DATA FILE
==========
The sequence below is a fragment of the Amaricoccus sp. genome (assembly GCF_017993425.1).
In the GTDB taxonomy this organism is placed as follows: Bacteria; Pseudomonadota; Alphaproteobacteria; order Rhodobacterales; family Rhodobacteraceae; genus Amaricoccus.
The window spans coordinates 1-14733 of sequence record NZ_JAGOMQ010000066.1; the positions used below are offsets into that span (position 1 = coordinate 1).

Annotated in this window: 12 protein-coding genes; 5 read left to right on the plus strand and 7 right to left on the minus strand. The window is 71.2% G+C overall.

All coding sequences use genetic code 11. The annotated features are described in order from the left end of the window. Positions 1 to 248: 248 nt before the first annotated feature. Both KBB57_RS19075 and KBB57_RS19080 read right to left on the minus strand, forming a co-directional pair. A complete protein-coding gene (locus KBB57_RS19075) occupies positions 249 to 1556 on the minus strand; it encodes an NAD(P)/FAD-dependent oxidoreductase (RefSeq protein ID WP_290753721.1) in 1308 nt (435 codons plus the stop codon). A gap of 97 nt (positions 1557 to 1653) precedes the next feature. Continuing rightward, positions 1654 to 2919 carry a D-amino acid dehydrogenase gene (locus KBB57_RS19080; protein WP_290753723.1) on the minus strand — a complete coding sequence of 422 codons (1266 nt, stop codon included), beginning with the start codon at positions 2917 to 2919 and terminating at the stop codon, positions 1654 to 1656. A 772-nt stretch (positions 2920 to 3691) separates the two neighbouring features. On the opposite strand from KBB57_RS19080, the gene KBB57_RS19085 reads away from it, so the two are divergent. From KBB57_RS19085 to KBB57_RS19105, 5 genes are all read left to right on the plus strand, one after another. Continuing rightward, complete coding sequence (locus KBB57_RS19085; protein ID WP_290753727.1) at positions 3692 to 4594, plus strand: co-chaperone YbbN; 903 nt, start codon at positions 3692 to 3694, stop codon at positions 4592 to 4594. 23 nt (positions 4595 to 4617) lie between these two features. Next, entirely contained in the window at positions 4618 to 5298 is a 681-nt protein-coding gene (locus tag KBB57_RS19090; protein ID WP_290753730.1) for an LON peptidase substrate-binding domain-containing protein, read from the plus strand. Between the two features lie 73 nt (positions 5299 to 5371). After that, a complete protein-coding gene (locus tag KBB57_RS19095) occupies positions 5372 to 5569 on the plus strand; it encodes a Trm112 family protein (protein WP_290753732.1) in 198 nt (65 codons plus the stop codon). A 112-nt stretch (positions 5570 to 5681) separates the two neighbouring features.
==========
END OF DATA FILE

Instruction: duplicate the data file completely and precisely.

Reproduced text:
The sequence below is a fragment of the Amaricoccus sp. genome (assembly GCF_017993425.1).
In the GTDB taxonomy this organism is placed as follows: Bacteria; Pseudomonadota; Alphaproteobacteria; order Rhodobacterales; family Rhodobacteraceae; genus Amaricoccus.
The window spans coordinates 1-14733 of sequence record NZ_JAGOMQ010000066.1; the positions used below are offsets into that span (position 1 = coordinate 1).

Annotated in this window: 12 protein-coding genes; 5 read left to right on the plus strand and 7 right to left on the minus strand. The window is 71.2% G+C overall.

All coding sequences use genetic code 11. The annotated features are described in order from the left end of the window. Positions 1 to 248: 248 nt before the first annotated feature. Both KBB57_RS19075 and KBB57_RS19080 read right to left on the minus strand, forming a co-directional pair. A complete protein-coding gene (locus KBB57_RS19075) occupies positions 249 to 1556 on the minus strand; it encodes an NAD(P)/FAD-dependent oxidoreductase (RefSeq protein ID WP_290753721.1) in 1308 nt (435 codons plus the stop codon). A gap of 97 nt (positions 1557 to 1653) precedes the next feature. Continuing rightward, positions 1654 to 2919 carry a D-amino acid dehydrogenase gene (locus KBB57_RS19080; protein WP_290753723.1) on the minus strand — a complete coding sequence of 422 codons (1266 nt, stop codon included), beginning with the start codon at positions 2917 to 2919 and terminating at the stop codon, positions 1654 to 1656. A 772-nt stretch (positions 2920 to 3691) separates the two neighbouring features. On the opposite strand from KBB57_RS19080, the gene KBB57_RS19085 reads away from it, so the two are divergent. From KBB57_RS19085 to KBB57_RS19105, 5 genes are all read left to right on the plus strand, one after another. Continuing rightward, complete coding sequence (locus KBB57_RS19085; protein ID WP_290753727.1) at positions 3692 to 4594, plus strand: co-chaperone YbbN; 903 nt, start codon at positions 3692 to 3694, stop codon at positions 4592 to 4594. 23 nt (positions 4595 to 4617) lie between these two features. Next, entirely contained in the window at positions 4618 to 5298 is a 681-nt protein-coding gene (locus tag KBB57_RS19090; protein ID WP_290753730.1) for an LON peptidase substrate-binding domain-containing protein, read from the plus strand. Between the two features lie 73 nt (positions 5299 to 5371). After that, a complete protein-coding gene (locus tag KBB57_RS19095) occupies positions 5372 to 5569 on the plus strand; it encodes a Trm112 family protein (protein WP_290753732.1) in 198 nt (65 codons plus the stop codon). A 112-nt stretch (positions 5570 to 5681) separates the two neighbouring features.